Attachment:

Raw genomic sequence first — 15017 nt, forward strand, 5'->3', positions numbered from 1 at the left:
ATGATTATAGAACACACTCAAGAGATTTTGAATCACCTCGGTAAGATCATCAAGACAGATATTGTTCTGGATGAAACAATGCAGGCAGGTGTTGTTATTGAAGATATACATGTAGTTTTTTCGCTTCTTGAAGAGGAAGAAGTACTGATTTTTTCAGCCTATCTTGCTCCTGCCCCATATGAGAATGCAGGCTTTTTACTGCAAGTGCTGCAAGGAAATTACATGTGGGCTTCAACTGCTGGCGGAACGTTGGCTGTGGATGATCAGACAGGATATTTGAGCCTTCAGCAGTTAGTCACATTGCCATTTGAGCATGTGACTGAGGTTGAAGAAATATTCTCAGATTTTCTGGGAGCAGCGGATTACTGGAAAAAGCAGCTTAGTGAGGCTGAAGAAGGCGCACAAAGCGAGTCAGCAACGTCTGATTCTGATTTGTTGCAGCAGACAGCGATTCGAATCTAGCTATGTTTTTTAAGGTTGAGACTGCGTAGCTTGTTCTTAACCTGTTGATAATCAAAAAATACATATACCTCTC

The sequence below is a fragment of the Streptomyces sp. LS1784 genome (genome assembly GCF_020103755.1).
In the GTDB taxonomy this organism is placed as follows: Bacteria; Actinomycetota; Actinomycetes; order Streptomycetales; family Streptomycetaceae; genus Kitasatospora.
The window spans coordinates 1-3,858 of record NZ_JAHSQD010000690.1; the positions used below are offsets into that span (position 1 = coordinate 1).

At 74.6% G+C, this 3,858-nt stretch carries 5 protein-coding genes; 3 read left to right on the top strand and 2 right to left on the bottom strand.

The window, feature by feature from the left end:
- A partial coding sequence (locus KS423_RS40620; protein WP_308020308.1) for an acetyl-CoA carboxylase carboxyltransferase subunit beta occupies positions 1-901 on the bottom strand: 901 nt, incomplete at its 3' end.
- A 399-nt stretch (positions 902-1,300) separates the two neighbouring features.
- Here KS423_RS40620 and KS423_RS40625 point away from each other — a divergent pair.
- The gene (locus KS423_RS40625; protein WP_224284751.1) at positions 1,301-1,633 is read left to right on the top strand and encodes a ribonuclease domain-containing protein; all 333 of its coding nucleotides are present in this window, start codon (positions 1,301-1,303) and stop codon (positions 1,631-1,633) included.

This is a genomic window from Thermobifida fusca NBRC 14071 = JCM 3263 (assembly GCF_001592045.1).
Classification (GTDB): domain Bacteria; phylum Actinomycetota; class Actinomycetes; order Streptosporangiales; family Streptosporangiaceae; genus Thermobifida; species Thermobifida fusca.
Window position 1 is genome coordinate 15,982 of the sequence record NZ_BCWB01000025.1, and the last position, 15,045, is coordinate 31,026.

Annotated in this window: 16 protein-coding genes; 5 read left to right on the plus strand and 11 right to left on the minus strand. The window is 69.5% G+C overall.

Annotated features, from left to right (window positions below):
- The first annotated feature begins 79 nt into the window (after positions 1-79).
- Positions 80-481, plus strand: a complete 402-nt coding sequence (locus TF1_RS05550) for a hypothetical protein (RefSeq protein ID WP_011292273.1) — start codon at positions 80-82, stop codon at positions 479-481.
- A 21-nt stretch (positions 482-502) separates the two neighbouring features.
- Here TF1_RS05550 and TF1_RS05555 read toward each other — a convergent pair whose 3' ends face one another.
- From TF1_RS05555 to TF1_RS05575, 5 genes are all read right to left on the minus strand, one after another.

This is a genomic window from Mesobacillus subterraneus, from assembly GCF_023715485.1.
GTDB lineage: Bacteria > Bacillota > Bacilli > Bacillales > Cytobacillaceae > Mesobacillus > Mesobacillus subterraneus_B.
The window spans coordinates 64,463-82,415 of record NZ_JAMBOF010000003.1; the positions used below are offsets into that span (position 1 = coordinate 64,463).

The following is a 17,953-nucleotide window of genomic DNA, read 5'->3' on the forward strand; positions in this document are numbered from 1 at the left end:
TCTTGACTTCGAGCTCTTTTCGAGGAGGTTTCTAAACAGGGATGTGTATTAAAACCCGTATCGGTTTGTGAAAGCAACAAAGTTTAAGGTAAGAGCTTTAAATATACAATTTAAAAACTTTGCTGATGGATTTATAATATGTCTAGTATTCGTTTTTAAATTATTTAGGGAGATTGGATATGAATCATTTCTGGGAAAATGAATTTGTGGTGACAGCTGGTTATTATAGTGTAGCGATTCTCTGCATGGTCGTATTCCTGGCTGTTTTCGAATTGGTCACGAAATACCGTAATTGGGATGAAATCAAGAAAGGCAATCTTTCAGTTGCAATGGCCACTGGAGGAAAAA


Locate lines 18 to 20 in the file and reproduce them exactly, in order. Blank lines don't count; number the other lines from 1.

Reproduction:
- Positions 80-481, plus strand: a complete 402-nt coding sequence (locus TF1_RS05550) for a hypothetical protein (RefSeq protein ID WP_011292273.1) — start codon at positions 80-82, stop codon at positions 479-481.
- A 21-nt stretch (positions 482-502) separates the two neighbouring features.
- Here TF1_RS05550 and TF1_RS05555 read toward each other — a convergent pair whose 3' ends face one another.